The Data-Driven Organization: Characteristics and Decision-Making

A closer look at characteristics of being a data-driven organization and its impact on decision-making

By: Cynthia Short

What does being data-driven really look like? In our last Data-Driven Organizations series video, Lexico lead advisor Dan Mishich and I broke down the meaning of data-driven and why it is important for business leaders to make this critical transformation to data-driven strategy and data-driven decisions. But how does being data-driven translate to the everyday actions of an organization and what are the outcomes?

In this video, Characteristics & Decision-Making, Dan and I take a closer look at the key characteristics of being data-driven and discuss the impact it has on decision-making. In addition, we go a step further and discuss the topic of data democratization and the importance of empowering all individuals in an organization with access to data.

Looking for guidance on how to become a data-driven organization? Contact Lexico.



Hi, I’m Cynthia Short from Lexico, a transformation services consultancy. In this video, we’re going to spend some time exploring what it really means to be a data-driven organization. I’m joined today by Lexico advisor and digital transformation expert, Dan Mishich. Thanks for joining us today, Dan.


Thank you, Cindi. And thank you for allowing me the opportunity to speak today on the topic. It’s an area I’m extremely passionate about. It’s a common term thrown around in the industry with lots of different perspectives in regards to its meaning. So I’m looking forward to this discussion.


Awesome. I think too, you know, we’ve toyed around and, you know, had conversations about one of the key characteristics of being truly data-driven is this concept of really looking at data as an asset. And, and what that means for companies. Curious on that, you know, I think that you know, it’s been kind of core to our and a lot of people see value in data but really don’t manage it or utilize it, let’s just say as they would, any other asset in their organization, real estate is a good example, right? It’s pretty, pretty easy to see real estate as an asset that a company holds and all of the rigor around planning governance, you know, maintenance, access, utilization, so on and so forth around something like that. But we don’t see data looked at like that very often. Why do you think that is?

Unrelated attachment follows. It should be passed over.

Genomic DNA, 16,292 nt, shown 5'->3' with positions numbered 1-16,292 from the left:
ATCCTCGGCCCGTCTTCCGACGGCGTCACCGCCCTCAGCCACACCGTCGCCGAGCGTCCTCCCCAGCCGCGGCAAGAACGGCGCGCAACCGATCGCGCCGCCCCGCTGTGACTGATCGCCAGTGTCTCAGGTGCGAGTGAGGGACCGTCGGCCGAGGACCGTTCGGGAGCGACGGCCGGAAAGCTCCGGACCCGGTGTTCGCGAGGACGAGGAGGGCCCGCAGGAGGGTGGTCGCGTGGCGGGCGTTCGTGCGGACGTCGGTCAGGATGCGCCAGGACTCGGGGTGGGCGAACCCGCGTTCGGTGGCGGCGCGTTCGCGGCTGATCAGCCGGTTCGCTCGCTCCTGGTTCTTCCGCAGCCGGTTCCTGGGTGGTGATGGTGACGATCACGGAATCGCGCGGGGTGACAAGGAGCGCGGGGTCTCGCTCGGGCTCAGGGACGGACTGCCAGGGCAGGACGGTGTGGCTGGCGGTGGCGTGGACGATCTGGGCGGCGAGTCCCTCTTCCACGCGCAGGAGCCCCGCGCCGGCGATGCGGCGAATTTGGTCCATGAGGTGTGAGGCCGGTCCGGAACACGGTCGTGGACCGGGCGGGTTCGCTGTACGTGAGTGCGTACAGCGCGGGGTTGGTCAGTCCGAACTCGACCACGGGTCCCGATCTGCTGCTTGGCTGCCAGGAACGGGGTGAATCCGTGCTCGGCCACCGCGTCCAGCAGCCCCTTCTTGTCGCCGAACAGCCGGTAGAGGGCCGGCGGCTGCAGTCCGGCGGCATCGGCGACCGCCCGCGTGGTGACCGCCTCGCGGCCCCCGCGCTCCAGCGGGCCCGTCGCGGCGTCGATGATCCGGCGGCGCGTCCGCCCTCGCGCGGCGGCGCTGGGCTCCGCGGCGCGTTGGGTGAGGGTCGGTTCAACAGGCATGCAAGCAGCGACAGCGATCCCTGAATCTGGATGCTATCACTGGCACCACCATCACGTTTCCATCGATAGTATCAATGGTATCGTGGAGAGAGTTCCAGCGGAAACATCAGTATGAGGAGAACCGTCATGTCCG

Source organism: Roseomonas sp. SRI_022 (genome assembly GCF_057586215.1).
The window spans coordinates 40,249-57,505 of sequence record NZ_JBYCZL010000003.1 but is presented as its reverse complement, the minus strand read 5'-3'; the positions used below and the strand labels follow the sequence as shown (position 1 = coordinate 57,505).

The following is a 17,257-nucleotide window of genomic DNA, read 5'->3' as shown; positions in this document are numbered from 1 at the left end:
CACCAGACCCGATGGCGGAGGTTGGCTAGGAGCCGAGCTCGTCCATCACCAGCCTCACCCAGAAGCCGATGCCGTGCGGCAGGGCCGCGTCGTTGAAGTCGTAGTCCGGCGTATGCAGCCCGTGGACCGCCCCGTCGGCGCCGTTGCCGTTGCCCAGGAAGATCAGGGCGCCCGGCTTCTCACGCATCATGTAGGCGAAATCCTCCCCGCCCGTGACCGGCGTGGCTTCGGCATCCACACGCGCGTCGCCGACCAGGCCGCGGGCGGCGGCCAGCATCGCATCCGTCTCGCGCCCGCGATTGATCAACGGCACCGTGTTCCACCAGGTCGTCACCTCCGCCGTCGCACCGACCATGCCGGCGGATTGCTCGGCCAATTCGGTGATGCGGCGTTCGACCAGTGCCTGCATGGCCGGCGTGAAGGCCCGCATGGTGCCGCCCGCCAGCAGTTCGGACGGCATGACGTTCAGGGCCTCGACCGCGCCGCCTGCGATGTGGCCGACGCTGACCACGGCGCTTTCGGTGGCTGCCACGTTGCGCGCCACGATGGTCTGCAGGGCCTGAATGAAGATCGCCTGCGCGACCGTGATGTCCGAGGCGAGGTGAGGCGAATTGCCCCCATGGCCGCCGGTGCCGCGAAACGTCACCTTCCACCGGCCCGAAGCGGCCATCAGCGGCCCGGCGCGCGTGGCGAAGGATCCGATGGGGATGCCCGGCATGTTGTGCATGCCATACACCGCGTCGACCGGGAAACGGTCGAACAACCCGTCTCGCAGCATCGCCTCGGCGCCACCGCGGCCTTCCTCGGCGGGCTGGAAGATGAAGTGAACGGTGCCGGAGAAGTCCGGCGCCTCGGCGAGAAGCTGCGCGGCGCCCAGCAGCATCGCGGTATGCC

Interesting perspective on it. Overall, you know, I think a lot of organizations, you know, they abuse data for data’s sake. It’s a lot easier to get their job done on a daily basis. However, that is whatever shortcuts they take a lot of the processes and the systems and the way that people perform in their jobs today don’t necessarily have the disciplines, as you indicated to kind of protect the data and ensure that the integrity is there. A lot of organizations don’t really realize that either until it comes time, point in time when they want to try to leverage that data, you know, potentially for some decision-making a lot of organizations today struggle specifically around customer data, right? Just having a single source of truth that their customers 360-degree view. And I mean, that’s just so powerful. That’s how we run and operate businesses today. And so that the core essence of everything that a business is in business to do.


It’s so core, but it’s fascinating how it’s often an afterthought, you know, and it’s like, you know, especially in, in and around technology implementations and, and, you know, realizing the full value of those and so on and so forth. It’s, you know, like after the fact it’s like, oh yeah, we probably should have planned input output, you know, like how we’re going to use it, what we expect to learn from it, it, you know, out of the gates which again is, you know, kind of bringing, I think that’s a key characteristic is well, too, that we see in organizations that are truly data driven is that data and conversations and intentional planning and design is part of their strategic conversations and planning across the board rather than, you know, oh, we should’ve thought about that afterwards and now have to go back and, and retro or you know.


You know, it’s key to all the other investments that you’ve talked about data being like an asset of an organization. And it enables organizations as systems that organizations use as well as a huge enabler, as well as an asset for an organization, but, you know, technology systems in and of themselves. I mean, they’re only as good as the data that’s within them. The true value of those really comes out of the data. You can implement any software to your heart’s desire to fix a business problem. Right. And a lot of companies will do it, but at the pure essence of it, if you don’t fix those data, underlying data issues, the software is only as good as its weight. And, and I don’t know if you want to call it systems or whatever I want to call it, wait and go. But